Integrated escort works relatively well in simpler environments or under human supervision. But when you get into complex environments of heavy jamming, modern integrated defense networks, peer or greater-level large potential CAP, I start to use more escort missions that, while indirectly connected to the strike missions, work independently for maximum flexibility on ingress, engagement, and egress.
The short of it that in more complex scenarios, one-size-fits-all mission planning is not the optimum solution. Its why some people want the AMP. Theoretically, the AMP will let you plan each individual component within the plan for its own mission, but all linked to the ultimate plan. Current mission planning that includes strike, tanker, and escort is a very generic and rigid approach to mission planning.
The thing that is great about CMO is that its a game that gives you back what you put into it. If you skimp on planning, you'll find all kinds of issues that some perceive as game issues. But the game gives you the tools you need beyond anyone's expectations 7-8 years ago. If you want to jump into action immediately, you'll get what you planned for.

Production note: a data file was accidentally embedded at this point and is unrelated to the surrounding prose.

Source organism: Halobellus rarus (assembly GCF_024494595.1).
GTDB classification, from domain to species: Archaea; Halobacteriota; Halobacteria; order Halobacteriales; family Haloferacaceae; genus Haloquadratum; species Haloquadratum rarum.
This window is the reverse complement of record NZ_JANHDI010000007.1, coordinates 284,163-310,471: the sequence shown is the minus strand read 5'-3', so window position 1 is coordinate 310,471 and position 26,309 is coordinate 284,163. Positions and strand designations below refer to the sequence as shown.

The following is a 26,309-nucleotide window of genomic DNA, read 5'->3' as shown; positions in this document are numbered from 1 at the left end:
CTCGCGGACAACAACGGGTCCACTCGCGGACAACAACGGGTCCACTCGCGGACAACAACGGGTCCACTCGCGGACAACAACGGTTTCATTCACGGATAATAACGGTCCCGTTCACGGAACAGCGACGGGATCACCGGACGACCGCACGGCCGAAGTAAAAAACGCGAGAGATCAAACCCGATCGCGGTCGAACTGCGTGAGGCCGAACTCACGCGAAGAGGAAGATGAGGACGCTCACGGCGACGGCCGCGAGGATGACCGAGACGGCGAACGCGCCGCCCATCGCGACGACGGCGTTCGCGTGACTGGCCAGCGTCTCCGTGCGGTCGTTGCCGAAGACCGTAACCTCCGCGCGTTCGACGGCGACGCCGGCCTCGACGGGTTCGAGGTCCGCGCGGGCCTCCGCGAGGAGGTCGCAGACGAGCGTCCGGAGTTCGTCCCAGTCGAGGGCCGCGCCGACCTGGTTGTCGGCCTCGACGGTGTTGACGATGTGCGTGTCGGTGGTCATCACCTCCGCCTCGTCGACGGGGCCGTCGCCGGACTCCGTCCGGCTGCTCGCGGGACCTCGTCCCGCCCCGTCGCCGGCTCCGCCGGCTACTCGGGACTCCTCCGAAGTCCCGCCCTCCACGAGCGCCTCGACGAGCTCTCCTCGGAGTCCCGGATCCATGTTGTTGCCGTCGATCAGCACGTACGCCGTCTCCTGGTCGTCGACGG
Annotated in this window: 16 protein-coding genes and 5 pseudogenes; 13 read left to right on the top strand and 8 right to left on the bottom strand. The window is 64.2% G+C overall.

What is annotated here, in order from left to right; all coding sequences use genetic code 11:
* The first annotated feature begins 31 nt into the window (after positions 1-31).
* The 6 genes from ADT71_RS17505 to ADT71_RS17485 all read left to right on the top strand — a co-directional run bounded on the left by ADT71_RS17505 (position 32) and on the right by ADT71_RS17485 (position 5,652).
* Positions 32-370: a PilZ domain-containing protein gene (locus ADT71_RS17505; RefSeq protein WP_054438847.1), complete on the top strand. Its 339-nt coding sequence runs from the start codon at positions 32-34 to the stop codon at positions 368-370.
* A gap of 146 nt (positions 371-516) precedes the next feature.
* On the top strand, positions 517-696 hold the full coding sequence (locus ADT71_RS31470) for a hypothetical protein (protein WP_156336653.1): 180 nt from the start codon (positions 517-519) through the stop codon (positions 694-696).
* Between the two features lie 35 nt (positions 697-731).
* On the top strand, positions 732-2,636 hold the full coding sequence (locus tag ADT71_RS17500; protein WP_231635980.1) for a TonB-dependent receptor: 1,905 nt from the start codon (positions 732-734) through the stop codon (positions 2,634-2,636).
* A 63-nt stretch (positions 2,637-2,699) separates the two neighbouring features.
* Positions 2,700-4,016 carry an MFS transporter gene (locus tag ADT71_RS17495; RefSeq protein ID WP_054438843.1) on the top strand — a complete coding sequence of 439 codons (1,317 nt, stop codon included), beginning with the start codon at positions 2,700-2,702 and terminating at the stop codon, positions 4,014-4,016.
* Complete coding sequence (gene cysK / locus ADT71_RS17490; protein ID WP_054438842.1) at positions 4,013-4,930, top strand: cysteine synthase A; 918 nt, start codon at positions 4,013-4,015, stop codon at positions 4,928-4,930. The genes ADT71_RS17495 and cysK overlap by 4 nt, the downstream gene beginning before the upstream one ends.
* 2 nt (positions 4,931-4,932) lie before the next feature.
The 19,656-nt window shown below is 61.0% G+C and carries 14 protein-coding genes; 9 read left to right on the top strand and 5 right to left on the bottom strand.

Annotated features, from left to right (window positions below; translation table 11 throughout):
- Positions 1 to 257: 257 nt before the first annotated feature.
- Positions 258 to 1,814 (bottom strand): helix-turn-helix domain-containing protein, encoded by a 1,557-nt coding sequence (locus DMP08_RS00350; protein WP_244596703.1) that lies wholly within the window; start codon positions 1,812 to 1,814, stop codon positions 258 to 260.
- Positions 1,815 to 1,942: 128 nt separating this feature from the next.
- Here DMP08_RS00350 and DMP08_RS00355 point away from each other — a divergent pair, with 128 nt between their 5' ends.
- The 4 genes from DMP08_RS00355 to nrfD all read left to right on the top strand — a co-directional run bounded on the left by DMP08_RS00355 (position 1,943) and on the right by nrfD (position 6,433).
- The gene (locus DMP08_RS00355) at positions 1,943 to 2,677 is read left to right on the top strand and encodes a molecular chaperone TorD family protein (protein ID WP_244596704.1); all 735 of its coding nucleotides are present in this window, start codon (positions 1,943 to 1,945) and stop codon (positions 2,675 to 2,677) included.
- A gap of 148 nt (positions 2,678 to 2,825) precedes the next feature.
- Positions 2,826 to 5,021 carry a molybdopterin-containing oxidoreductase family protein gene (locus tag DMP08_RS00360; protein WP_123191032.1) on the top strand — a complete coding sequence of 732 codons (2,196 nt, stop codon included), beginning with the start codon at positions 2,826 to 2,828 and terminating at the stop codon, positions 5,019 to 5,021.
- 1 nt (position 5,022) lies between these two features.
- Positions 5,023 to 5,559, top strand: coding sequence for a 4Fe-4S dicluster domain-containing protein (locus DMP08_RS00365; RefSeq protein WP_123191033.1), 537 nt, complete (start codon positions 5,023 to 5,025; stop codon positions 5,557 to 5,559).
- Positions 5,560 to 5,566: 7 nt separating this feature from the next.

Its also why I think that the AMP is some amorphous ideal that has expectations around it that it is some magic button you hit to plan complex missions. I think the people calling most passionately for some kind of AMP are going to be sorely disappointed no matter how much effort the devs put into it. In large scenarios, there is still going to have to be a s**t-ton of work put into OOB planning and adjusting missions paths, ROEs, ordinance plans, recon plans, intelligence reviews, tanker management, etc. That will not get done magically. Will it be easier to get a baseline to work with...probably. But if you aren't putting in the planning work today for these big complex scenarios that some people like, the AMP won't change that.